Andrew Hussey

Stranger in His Own Land

Algerian Chronicles

By

Belknap Press/Harvard University Press 224pp £16.95 order from our bookshop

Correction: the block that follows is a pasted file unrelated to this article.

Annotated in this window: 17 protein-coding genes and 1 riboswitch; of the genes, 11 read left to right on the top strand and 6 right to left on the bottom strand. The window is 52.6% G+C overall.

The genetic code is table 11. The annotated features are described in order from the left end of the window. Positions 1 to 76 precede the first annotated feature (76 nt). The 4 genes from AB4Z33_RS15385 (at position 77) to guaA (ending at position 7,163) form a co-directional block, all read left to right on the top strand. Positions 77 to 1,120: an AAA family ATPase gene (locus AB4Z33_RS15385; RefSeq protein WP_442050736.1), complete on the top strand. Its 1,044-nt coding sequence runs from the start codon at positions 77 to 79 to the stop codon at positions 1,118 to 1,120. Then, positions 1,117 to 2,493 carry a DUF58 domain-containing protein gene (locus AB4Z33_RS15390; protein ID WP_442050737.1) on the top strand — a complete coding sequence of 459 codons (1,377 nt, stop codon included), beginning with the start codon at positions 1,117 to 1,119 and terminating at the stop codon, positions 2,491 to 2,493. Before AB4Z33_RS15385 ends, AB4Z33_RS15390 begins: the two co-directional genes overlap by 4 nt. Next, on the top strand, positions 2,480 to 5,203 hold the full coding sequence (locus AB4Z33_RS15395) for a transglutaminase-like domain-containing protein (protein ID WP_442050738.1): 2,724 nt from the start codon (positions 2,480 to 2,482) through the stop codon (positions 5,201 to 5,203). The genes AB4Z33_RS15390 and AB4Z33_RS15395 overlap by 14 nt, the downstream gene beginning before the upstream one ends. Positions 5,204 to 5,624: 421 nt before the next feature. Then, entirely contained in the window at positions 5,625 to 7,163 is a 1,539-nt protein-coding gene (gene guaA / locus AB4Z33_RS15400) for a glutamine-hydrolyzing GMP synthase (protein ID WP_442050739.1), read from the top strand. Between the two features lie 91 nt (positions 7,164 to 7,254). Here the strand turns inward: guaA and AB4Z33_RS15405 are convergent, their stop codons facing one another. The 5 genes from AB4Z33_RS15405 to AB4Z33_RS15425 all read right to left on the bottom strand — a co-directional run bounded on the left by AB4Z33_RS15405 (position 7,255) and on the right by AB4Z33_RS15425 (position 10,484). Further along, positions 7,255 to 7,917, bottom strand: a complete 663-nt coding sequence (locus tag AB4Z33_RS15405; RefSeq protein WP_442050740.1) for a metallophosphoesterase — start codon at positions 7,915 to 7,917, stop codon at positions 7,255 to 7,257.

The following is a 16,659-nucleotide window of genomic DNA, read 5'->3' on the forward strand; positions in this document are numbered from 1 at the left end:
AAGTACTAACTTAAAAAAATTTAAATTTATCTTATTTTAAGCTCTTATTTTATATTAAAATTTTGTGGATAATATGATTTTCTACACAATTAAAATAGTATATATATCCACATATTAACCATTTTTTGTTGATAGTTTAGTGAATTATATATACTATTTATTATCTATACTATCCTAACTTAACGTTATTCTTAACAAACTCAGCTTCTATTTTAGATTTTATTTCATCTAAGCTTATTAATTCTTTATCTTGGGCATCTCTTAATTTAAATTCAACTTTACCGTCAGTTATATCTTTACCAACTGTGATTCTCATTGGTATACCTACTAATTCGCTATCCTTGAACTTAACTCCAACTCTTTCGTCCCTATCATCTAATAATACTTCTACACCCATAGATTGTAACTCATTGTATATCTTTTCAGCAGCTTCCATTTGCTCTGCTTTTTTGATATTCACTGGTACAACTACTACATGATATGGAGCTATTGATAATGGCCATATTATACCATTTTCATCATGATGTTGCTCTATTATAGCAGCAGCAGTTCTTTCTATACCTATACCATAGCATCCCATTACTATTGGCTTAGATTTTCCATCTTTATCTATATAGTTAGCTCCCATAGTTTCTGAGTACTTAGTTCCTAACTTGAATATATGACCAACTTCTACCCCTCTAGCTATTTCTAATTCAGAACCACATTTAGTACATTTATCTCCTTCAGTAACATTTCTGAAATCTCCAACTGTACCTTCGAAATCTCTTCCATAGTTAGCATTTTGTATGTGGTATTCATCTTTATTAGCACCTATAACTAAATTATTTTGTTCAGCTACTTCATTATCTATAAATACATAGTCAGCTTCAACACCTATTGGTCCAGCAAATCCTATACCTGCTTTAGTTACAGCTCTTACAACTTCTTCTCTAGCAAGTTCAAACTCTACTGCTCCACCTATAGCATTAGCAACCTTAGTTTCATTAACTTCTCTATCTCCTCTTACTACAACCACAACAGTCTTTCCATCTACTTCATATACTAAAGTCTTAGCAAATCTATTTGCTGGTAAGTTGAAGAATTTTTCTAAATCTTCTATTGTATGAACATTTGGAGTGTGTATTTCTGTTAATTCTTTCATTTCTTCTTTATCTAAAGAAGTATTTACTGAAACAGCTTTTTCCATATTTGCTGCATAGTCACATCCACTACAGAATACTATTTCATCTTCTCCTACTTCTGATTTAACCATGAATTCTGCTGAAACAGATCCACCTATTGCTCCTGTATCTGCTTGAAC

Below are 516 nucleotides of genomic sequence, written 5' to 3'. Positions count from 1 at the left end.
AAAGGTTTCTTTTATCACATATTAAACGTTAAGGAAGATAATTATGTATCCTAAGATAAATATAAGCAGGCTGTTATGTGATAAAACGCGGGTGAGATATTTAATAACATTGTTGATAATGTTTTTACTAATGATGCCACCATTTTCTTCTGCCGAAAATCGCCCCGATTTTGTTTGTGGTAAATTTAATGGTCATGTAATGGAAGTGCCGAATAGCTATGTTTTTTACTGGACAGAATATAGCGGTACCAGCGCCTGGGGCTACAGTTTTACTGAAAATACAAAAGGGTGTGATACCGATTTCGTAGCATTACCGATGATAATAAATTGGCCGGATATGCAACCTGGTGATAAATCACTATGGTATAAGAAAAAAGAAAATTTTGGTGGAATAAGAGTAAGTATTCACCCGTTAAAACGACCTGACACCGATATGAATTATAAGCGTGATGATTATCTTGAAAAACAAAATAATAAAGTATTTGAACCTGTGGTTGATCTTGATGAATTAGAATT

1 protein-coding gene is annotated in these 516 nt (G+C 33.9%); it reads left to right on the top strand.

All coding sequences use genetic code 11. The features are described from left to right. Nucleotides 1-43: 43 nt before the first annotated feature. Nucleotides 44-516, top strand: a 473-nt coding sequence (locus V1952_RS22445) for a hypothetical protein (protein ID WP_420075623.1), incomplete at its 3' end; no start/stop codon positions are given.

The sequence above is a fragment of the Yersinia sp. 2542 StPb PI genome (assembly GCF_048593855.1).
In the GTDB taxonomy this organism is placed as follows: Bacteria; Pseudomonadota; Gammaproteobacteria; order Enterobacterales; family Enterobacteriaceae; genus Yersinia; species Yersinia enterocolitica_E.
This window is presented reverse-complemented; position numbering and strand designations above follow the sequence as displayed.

For a long time, the accepted wisdom on Albert Camus’s response to the Algerian War of Independence (1954–62) has been that he was a coward. This was the view first promulgated by his former friend and rival Jean-Paul Sartre, who accused Camus of having the ‘morality of a boy scout’ for refusing to praise the terrorist actions of the Algerian nationalists, the Front de Libération Nationale (FLN). In his acceptance speech for the Nobel Prize in 1957, Camus famously stated: ‘People are now planting bombs on the tramway of Algiers. My mother might be on one of those tramways. If that is justice, then I prefer my mother.’

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